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What are Some Snacks That Travel Well?

Chips are snacks that travel well.
Popcorn is a snack that travels well that can be purchased or made at home.
Fresh fruit bread, sliced and packed individually in foil, is easy to pack for trips.
Graham crackers are a popular travel snack.
Apples are one of the healthiest portable snacks.
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  • Written By: Ken Black
  • Edited By: Bronwyn Harris
  • Last Modified Date: 10 September 2014
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Though it may not seem like it to those who have experienced disasters with their snacks while traveling, there are some snacks that travel well. Understanding the nature of the food and the situation that you will face can go a long way in making sure the most appropriate snacks are chosen. If done wisely food on the go can be kept preserved, neat and tasty.

There are two main types of foods to avoid or for which special concessions need to be made when considering snacks that travel well. Foods easily melted and foods requiring refrigeration often do not make good options when traveling. These foods could easily spoil or become very messy and less enjoyable.

For snacks that travel well, stick to items that are easily accessible and do not spoil when not kept in chilled conditions. For example, taking a can of fruit may make for a healthy snack, but depending on the can it may not be easily opened on the road. If it is in a can, making sure it is a pull tab provides a good solution.

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In many cases, fruit comes in single serving containers that have a plastic covering and an adhesive to seal the covering to the container. Often, as long as these are not opened, they require no refrigeration, though if they get too hot, they will not be very refreshing snacks. Typically, they are meant to be enjoyed at room temperature or just below room temperature. Taking along some plastic eating utensils make these very convenient snacks that travel well.

Other snacks that travel well may be found in the aisle in the grocery store labeled either as snacks or chips. Foods that are often chosen for these aisles include chips, prepackaged popcorn that has already been popped, and snack crackers. Some of these crackers may be flavored and include a cheese dip. However, even these snacks have their drawbacks. The crumbs they produce can often create a messy environment.

For those who wish to have colder foods or the option of foods subject to melting, such as chocolate, dairy products and other foods capable of spoiling quickly, an ice chest is a must. Some "ice chests" are actually powered by electricity, thus becoming more portable refrigerators than true ice chests. These chests can often be plugged right into a cigarette lighter, if traveling by automobile. If using this equipment, it can greatly expand the list of snacks that travel well.

In some cases, if the temperature is not expected to be that hot, the list of snacks that travel well can also be expanded. For example, many chocolates are capable of maintaining an acceptable consistency at room temperatures. However, if the temperature rises too much, things can quickly become messy. This is especially true if the consumer is a child.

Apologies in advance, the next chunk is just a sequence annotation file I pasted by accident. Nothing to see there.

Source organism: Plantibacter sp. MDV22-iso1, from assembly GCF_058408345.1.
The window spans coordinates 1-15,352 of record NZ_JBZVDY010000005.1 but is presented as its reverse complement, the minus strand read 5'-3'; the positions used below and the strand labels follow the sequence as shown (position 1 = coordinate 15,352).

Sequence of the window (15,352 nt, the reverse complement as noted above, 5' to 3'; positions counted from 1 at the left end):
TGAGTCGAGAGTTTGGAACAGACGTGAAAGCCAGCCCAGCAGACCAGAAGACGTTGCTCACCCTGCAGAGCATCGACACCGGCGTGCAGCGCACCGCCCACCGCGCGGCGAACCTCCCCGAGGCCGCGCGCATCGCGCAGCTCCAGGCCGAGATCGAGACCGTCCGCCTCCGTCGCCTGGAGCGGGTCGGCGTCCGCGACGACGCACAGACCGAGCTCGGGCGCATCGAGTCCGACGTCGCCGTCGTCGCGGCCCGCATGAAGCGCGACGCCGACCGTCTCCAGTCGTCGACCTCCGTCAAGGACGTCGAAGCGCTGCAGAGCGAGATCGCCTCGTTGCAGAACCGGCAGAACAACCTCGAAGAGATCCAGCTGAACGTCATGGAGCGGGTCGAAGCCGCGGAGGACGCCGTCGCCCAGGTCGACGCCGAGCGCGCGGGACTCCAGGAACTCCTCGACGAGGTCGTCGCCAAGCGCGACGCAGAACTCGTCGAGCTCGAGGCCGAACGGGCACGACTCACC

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Ana1234
Post 3

@browncoat - My dad had us hooked on his homemade jerky, so we'd usually eat that on long car journeys. He always joked that the best thing about it was that it was very chewy so it kept our mouths busy so we weren't constantly talking and fighting in the car.

For long journeys across country it would last better than carrot sticks and cheese, although I suppose you could just get more carrots every night at a supermarket.

browncoat
Post 2

@Fa5t3r - Likewise, if you are traveling with kids in a car, the last thing you want to do is feed them the kind of snacks that would have done you good on a trip like that. Sugar and light carbs and processed food in general are just going to give them lots of energy for a while and then make them grumpy.

You're better off with easy, healthy snacks like peanut butter and carrot sticks and cheese that are going to take longer to digest and not hit their blood stream with a rush.

Fa5t3r
Post 1

You have to take into consideration the nature of the trip as well as the longevity of the snacks. If you're traveling under your own power (by bike or walking or whatever) you are going to want to carefully plan out what kind of food you eat. The bigger the trip, the more important this becomes and it takes real research, not just guesswork.

I once did a very long bike ride with a friend through a hot, dry area and I thought I was being extremely clever packing boiled eggs and sardines and bread rolls for us to eat on the way.

What I didn't take into account was that we were extremely thirsty, we needed to replace electrolytes and energy and we didn't need heavy protein packed snacks to weigh us down.

It wasn't the worst thing that happened on that trip, because we were young and completely unprepared, but it definitely didn't help and for a long time I only had to hear someone mention sardines and I would feel ill.

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